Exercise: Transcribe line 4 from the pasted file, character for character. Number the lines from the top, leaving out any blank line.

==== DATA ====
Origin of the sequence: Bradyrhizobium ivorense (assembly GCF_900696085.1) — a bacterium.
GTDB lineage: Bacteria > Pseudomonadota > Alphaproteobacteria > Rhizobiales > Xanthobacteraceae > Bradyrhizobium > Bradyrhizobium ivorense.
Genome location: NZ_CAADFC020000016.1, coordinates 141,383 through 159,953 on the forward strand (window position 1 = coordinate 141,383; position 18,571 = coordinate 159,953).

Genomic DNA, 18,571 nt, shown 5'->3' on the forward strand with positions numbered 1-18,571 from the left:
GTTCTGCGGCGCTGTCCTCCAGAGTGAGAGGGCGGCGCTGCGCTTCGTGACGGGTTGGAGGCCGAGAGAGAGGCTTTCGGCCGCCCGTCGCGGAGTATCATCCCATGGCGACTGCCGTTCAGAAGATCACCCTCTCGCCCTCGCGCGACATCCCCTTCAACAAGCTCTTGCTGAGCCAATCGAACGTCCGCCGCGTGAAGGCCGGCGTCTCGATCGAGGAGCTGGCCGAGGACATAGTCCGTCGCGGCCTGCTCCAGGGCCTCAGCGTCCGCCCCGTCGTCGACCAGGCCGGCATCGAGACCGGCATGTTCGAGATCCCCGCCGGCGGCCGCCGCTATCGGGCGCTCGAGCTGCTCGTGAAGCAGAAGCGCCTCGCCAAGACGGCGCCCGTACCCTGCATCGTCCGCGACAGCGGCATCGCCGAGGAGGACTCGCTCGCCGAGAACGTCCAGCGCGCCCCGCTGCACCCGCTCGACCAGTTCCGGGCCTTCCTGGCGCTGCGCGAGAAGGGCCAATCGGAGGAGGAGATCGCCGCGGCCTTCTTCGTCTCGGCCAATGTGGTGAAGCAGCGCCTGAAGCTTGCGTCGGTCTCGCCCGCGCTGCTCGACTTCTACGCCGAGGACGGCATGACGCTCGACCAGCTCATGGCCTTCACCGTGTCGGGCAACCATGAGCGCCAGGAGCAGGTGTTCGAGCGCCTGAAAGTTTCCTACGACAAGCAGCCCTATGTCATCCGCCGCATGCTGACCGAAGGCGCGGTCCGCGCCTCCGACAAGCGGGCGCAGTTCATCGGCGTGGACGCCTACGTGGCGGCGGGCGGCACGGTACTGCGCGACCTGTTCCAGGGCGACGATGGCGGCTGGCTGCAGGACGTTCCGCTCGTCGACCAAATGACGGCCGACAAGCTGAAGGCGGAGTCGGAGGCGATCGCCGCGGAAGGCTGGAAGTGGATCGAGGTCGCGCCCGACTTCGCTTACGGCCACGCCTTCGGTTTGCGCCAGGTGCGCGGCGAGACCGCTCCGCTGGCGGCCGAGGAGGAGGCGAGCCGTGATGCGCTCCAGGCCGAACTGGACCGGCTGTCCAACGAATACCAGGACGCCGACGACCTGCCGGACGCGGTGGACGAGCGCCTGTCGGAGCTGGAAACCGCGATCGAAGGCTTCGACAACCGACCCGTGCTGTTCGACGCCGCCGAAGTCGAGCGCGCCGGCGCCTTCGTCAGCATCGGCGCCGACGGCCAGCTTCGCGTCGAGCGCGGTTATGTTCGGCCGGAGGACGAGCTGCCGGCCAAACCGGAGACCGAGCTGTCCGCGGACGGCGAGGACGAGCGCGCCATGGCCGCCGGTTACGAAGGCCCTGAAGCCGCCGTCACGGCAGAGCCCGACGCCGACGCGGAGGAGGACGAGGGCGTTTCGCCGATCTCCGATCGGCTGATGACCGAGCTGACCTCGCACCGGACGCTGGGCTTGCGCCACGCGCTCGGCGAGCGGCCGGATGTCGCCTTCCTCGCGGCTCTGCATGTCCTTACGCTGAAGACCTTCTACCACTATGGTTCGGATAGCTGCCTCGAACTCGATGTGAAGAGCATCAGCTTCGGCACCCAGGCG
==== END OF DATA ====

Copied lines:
Genomic DNA, 18,571 nt, shown 5'->3' on the forward strand with positions numbered 1-18,571 from the left: